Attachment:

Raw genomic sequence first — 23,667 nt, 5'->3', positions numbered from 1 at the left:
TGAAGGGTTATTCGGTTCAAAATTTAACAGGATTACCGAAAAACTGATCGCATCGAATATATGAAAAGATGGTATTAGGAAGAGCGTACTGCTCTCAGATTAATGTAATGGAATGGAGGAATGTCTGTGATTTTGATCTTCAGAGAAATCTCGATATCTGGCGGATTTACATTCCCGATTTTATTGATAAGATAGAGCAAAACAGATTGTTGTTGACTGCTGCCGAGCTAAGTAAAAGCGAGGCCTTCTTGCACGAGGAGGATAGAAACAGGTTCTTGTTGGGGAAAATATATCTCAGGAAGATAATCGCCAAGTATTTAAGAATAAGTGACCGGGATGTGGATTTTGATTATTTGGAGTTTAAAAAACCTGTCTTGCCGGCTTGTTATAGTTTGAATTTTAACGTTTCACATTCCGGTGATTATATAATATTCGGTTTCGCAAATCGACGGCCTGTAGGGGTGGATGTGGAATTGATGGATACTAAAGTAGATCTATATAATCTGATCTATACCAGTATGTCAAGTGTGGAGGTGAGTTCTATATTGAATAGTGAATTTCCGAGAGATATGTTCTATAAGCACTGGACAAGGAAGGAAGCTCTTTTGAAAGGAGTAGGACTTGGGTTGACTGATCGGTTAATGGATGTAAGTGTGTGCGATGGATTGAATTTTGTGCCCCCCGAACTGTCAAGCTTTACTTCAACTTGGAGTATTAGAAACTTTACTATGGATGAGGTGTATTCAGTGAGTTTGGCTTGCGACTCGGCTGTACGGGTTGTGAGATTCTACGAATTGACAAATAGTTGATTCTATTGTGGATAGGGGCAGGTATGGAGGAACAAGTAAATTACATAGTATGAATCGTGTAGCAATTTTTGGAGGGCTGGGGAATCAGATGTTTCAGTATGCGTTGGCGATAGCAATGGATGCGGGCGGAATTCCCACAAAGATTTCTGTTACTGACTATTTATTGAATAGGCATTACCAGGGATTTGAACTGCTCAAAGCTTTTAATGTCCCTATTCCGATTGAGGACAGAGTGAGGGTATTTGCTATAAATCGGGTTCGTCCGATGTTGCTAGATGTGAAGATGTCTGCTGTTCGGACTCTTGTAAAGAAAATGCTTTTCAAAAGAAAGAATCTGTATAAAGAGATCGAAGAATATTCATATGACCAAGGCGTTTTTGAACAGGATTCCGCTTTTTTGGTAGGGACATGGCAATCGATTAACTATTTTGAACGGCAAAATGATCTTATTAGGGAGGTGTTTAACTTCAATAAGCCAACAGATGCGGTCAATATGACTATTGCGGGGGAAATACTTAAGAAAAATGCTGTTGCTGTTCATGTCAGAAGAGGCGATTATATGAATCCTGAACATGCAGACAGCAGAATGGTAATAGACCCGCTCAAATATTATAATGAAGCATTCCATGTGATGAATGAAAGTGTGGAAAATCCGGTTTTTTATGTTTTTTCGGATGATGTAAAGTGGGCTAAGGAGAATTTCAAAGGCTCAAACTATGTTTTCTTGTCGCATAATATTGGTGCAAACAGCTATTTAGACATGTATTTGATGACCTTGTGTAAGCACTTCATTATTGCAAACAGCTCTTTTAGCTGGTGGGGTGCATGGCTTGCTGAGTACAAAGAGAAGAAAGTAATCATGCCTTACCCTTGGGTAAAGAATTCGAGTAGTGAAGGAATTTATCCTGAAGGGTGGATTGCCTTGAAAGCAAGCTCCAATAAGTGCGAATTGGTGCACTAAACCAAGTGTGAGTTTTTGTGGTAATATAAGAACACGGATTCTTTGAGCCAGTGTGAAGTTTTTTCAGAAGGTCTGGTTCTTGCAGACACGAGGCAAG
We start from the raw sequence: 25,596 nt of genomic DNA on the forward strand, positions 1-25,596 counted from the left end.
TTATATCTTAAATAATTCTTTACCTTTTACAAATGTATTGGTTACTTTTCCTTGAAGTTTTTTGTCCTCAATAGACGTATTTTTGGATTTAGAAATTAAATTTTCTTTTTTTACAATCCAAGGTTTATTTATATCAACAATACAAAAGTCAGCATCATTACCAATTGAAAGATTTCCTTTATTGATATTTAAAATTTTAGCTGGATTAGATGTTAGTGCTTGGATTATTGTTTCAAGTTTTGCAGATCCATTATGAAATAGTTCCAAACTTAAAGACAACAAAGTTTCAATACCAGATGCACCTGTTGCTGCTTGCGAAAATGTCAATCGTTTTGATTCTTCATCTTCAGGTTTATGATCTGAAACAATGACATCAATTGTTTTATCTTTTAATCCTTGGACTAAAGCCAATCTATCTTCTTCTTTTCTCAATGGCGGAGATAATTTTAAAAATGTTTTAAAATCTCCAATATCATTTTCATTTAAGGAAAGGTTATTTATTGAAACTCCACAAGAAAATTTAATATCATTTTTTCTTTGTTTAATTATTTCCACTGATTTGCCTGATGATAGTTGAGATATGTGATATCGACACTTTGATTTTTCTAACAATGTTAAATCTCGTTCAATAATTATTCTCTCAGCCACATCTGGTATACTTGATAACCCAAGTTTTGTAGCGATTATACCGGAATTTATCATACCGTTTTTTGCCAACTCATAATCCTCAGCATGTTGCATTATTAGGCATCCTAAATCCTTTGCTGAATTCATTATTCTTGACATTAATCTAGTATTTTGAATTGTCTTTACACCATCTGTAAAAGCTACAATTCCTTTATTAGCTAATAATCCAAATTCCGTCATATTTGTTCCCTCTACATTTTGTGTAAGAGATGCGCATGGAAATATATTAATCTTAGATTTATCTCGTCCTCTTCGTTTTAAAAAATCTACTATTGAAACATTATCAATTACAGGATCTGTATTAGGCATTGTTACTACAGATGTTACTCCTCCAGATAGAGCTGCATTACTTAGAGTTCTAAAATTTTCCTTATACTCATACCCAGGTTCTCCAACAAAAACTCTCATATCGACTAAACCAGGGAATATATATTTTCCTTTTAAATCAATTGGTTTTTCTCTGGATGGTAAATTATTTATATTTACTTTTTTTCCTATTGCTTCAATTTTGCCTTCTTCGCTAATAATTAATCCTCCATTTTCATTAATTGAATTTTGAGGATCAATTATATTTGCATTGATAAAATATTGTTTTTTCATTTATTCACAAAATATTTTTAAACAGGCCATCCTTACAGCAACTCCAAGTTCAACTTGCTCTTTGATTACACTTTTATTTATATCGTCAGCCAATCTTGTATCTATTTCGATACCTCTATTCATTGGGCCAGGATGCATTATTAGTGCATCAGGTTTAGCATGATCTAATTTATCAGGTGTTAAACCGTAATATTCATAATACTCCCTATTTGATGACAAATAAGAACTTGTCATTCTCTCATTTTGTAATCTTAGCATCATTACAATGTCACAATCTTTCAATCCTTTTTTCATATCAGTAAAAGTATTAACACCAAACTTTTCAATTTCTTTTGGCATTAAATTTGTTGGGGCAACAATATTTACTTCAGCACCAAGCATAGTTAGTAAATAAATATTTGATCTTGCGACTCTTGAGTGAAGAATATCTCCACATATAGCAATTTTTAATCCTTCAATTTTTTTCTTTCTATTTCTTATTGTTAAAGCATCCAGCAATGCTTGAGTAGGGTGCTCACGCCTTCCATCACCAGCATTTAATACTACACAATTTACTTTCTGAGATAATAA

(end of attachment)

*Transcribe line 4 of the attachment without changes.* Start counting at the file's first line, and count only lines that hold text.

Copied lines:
TTATATCTTAAATAATTCTTTACCTTTTACAAATGTATTGGTTACTTTTCCTTGAAGTTTTTTGTCCTCAATAGACGTATTTTTGGATTTAGAAATTAAATTTTCTTTTTTTACAATCCAAGGTTTATTTATATCAACAATACAAAAGTCAGCATCATTACCAATTGAAAGATTTCCTTTATTGATATTTAAAATTTTAGCTGGATTAGATGTTAGTGCTTGGATTATTGTTTCAAGTTTTGCAGATCCATTATGAAATAGTTCCAAACTTAAAGACAACAAAGTTTCAATACCAGATGCACCTGTTGCTGCTTGCGAAAATGTCAATCGTTTTGATTCTTCATCTTCAGGTTTATGATCTGAAACAATGACATCAATTGTTTTATCTTTTAATCCTTGGACTAAAGCCAATCTATCTTCTTCTTTTCTCAATGGCGGAGATAATTTTAAAAATGTTTTAAAATCTCCAATATCATTTTCATTTAAGGAAAGGTTATTTATTGAAACTCCACAAGAAAATTTAATATCATTTTTTCTTTGTTTAATTATTTCCACTGATTTGCCTGATGATAGTTGAGATATGTGATATCGACACTTTGATTTTTCTAACAATGTTAAATCTCGTTCAATAATTATTCTCTCAGCCACATCTGGTATACTTGATAACCCAAGTTTTGTAGCGATTATACCGGAATTTATCATACCGTTTTTTGCCAACTCATAATCCTCAGCATGTTGCATTATTAGGCATCCTAAATCCTTTGCTGAATTCATTATTCTTGACATTAATCTAGTATTTTGAATTGTCTTTACACCATCTGTAAAAGCTACAATTCCTTTATTAGCTAATAATCCAAATTCCGTCATATTTGTTCCCTCTACATTTTGTGTAAGAGATGCGCATGGAAATATATTAATCTTAGATTTATCTCGTCCTCTTCGTTTTAAAAAATCTACTATTGAAACATTATCAATTACAGGATCTGTATTAGGCATTGTTACTACAGATGTTACTCCTCCAGATAGAGCTGCATTACTTAGAGTTCTAAAATTTTCCTTATACTCATACCCAGGTTCTCCAACAAAAACTCTCATATCGACTAAACCAGGGAATATATATTTTCCTTTTAAATCAATTGGTTTTTCTCTGGATGGTAAATTATTTATATTTACTTTTTTTCCTATTGCTTCAATTTTGCCTTCTTCGCTAATAATTAATCCTCCATTTTCATTAATTGAATTTTGAGGATCAATTATATTTGCATTGATAAAATATTGTTTTTTCATTTATTCACAAAATATTTTTAAACAGGCCATCCTTACAGCAACTCCAAGTTCAACTTGCTCTTTGATTACACTTTTATTTATATCGTCAGCCAATCTTGTATCTATTTCGATACCTCTATTCATTGGGCCAGGATGCATTATTAGTGCATCAGGTTTAGCATGATCTAATTTATCAGGTGTTAAACCGTAATATTCATAATACTCCCTATTTGATGACAAATAAGAACTTGTCATTCTCTCATTTTGTAATCTTAGCATCATTACAATGTCACAATCTTTCAATCCTTTTTTCATATCAGTAAAAGTATTAACACCAAACTTTTCAATTTCTTTTGGCATTAAATTTGTTGGGGCAACAATATTTACTTCAGCACCAAGCATAGTTAGTAAATAAATATTTGATCTTGCGACTCTTGAGTGAAGAATATCTCCACATATAGCAATTTTTAATCCTTCAATTTTTTTCTTTCTATTTCTTATTGTTAAAGCATCCAGCAATGCTTGAGTAGGGTGCTCACGCCTTCCATCACCAGCATTTAATACTACACAATTTACTTTCTGAGATAATAA